Allen chaffed lazily when the fancy took him.

"I happened to have a limb broken at the time," Alfred was observing, parenthetically, in his soft tones,
"and so----"

"What kind of a limb?" asked the young Easterner, with direct brutality.

He glanced with a half-humourous aside at the girl, to whom the little man had been mainly addressing himself.

Alfred hesitated, blushed, lost the thread of his tale, and finally in great confusion reined back his horse by the harsh Spanish bit.

He fell to the rear of the little wagon-train, where he hung his head, and went hot and cold by turns in thinking of such an indiscretion before a lady.

The young Easterner spurred up on the right of the girl's mount.

"He's the queerest little fellow I ever saw!" he observed, with a laugh. "Sorry to spoil his story. Was it a good one?"

"It might have been if you hadn't spoiled it," answered the girl, flicking her horse's ears mischievously. The animal danced. "What did you do it for?"

"Oh, just to see him squirm. He'll think about that all the rest of the afternoon, and will hardly dare look you in the face next time you meet."

"I know. Isn't he funny? The other morning he came around the corner of the wagon and caught me with my hair down. I wish you could have seen him!"

She laughed gayly at the memory.

"Let's get ahead of the dust," she suggested.

They drew aside to the firm turf of the prairie and put their horses to a slow lope.

Once well ahead of the canvas-covered schooners they slowed down to a walk again.

"Alfred says we'll see them to-morrow," said the girl.

"See what?"

"Why, the Hills! They'll show like a dark streak, down past that butte there--what's its name?"

"Porcupine Tail."

"Oh, yes. And after that it's only three days. Are you glad?"

"Are you?"

"Yes, I believe I am. This life is fun at first, but there's a certain monotony in making your toilet where you have to duck your head because you haven't room to raise your hands, and this barrelled water palls after a time. I think I'll be glad to see a house again. People like camping about so long----"

"It hasn't gone back on me yet."

"Well, you're a man and can do things."

"Can't you do things?"

"You know I can't. What do you suppose they'd say if I were to ride out just that way for two miles? They'd have a fit."

"Who'd have a fit? Nobody but Alfred, and I didn't know you'd gotten afraid of him yet! I say, just let's! We'll have a race, and then come right back." The young man looked boyishly eager.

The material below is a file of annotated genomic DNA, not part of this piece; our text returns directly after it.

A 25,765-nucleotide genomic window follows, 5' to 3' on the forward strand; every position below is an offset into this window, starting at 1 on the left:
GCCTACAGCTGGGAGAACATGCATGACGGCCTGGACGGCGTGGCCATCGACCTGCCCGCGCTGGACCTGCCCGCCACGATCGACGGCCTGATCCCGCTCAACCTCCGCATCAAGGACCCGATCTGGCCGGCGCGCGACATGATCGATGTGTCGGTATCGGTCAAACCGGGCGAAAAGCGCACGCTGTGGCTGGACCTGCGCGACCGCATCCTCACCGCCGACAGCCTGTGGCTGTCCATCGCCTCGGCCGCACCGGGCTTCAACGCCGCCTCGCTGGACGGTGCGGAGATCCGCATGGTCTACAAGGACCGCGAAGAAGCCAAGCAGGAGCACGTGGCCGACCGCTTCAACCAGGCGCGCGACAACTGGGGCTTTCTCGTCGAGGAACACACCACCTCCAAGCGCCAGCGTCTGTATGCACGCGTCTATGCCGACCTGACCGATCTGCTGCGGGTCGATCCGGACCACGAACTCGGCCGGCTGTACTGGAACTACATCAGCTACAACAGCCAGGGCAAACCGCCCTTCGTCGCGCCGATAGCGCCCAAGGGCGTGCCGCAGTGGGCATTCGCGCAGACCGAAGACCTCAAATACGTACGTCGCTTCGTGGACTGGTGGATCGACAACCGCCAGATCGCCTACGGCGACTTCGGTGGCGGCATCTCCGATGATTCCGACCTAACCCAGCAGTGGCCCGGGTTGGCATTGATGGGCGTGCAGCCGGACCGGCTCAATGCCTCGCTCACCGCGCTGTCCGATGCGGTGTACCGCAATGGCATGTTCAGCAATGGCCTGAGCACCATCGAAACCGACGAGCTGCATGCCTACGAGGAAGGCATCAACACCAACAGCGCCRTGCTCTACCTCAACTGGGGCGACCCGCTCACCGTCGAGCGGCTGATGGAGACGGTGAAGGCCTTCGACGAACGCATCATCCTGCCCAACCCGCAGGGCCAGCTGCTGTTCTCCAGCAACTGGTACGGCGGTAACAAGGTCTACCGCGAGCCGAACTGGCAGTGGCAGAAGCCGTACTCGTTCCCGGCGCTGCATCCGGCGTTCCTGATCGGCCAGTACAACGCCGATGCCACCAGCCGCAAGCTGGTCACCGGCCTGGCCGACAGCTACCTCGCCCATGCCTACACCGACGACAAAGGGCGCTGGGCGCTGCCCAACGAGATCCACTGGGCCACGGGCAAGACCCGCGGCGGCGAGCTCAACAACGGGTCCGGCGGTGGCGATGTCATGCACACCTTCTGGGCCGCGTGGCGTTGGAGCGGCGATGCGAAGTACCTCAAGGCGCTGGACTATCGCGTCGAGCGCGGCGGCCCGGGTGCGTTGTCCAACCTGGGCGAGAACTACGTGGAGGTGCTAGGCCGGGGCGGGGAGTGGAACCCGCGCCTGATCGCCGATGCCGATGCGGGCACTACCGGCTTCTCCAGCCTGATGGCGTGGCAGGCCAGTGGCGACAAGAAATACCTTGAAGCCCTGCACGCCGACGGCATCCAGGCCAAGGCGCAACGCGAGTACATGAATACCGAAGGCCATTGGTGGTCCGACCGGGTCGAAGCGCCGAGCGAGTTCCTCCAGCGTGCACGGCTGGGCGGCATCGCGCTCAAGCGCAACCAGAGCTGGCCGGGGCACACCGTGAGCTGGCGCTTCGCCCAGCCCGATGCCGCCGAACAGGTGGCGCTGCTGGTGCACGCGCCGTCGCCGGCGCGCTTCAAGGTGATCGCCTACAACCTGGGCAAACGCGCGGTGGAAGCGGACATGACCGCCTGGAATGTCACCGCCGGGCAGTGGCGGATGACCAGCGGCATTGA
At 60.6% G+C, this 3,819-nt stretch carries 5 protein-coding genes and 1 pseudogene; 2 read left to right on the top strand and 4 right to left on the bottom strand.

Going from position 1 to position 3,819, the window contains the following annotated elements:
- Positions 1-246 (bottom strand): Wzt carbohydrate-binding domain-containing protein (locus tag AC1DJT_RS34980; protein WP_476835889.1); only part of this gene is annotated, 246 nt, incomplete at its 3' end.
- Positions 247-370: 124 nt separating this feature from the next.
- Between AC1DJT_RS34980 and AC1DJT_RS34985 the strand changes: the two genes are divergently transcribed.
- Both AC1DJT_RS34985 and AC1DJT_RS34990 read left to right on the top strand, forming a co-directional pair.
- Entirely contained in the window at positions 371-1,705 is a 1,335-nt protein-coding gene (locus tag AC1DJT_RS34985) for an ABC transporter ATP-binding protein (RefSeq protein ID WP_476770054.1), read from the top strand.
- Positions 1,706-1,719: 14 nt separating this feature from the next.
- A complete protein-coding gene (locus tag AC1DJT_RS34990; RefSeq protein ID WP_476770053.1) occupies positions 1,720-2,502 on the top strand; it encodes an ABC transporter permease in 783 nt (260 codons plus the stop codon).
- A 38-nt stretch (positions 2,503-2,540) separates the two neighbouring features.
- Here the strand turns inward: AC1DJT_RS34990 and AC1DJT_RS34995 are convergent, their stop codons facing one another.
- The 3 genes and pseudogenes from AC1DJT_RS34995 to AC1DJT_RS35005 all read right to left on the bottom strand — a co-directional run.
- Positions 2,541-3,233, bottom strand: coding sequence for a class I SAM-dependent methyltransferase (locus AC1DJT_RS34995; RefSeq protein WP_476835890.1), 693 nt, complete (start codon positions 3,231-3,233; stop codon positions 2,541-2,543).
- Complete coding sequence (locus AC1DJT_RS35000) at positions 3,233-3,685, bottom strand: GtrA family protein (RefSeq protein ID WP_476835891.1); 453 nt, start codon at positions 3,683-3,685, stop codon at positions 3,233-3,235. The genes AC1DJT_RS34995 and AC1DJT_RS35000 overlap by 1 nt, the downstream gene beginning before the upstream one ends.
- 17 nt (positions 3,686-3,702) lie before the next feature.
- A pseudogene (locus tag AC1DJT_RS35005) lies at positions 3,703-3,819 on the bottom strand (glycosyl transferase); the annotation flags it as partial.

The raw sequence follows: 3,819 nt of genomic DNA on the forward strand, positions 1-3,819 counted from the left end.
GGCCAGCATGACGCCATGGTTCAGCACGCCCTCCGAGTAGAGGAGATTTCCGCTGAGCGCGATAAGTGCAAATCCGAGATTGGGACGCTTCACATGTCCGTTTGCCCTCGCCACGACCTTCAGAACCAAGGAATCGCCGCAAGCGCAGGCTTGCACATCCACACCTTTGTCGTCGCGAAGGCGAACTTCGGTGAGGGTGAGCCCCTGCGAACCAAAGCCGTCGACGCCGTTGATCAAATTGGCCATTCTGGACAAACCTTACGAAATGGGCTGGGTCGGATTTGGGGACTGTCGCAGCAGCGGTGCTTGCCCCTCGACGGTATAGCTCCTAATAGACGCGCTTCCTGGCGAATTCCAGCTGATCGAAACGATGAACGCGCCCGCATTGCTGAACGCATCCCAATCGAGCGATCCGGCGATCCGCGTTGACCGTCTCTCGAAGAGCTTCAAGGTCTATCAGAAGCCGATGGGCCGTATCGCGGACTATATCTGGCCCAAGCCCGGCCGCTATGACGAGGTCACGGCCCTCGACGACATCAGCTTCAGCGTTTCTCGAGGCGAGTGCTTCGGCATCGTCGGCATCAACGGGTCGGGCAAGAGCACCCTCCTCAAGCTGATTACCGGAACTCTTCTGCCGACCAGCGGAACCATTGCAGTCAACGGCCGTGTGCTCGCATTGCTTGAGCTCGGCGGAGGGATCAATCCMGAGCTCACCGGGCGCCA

"It would be nice," she mused. They gazed into each other's eyes like a pair of children, and laughed.

"Why shouldn't we?" urged the young man. "I'm dead sick of staying in the moving circle of these confounded wagons. What's the sense of it all, anyway?"

"Why, Indians, I suppose," said the girl, doubtfully.

"Indians!" he replied, with contempt. "Indians! We haven't seen a sign of one since we left Pierre.

I don't believe there's one in the whole blasted country. Besides, you know what Alfred said at our last camp?"

"What did Alfred say?"

"Alfred said he hadn't seen even a teepee-trail, and that they must be all up hunting buffalo.

Besides that, you don't imagine for a moment that your father would take you all this way to Deadwood just for a lark, if there was the slightest danger, do you?"

"I don't know; I made him."
We'd get lost," she said, finally.

"Oh, no, we wouldn't!" he asserted with all the eagerness of the amateur plainsman. "I've got that all figured out.

You see, our train is going on a line with that butte behind us and the sun.

So if we go ahead, and keep our shadows just pointing to the butte, we'll be right in their line of march."

He looked to her for admiration of his cleverness. She seemed convinced. She agreed, and sent him back to her wagon for some article of invented necessity.

While he was gone she slipped softly over the little hill to the right, cantered rapidly over two more, and slowed down with a sigh of satisfaction.

One alone could watch the directing shadow as well as two. She was free and alone.

It was the one thing she had desired for the last six days of the long plains journey, and she enjoyed it now to the full.

No one had seen her go. The drivers droned stupidly along, as was their wont; the occupants of the wagons slept, as was their wont; and the diminutive Alfred was hiding his blushes behind clouds of dust in the rear, as was not his wont at all.

He had been severely shocked, and he might have brooded over it all the afternoon, if a discovery had not startled him to activity.

The Girl Who Got Rattled 1
The Girl Who Got Rattled 2
The Girl Who Got Rattled 3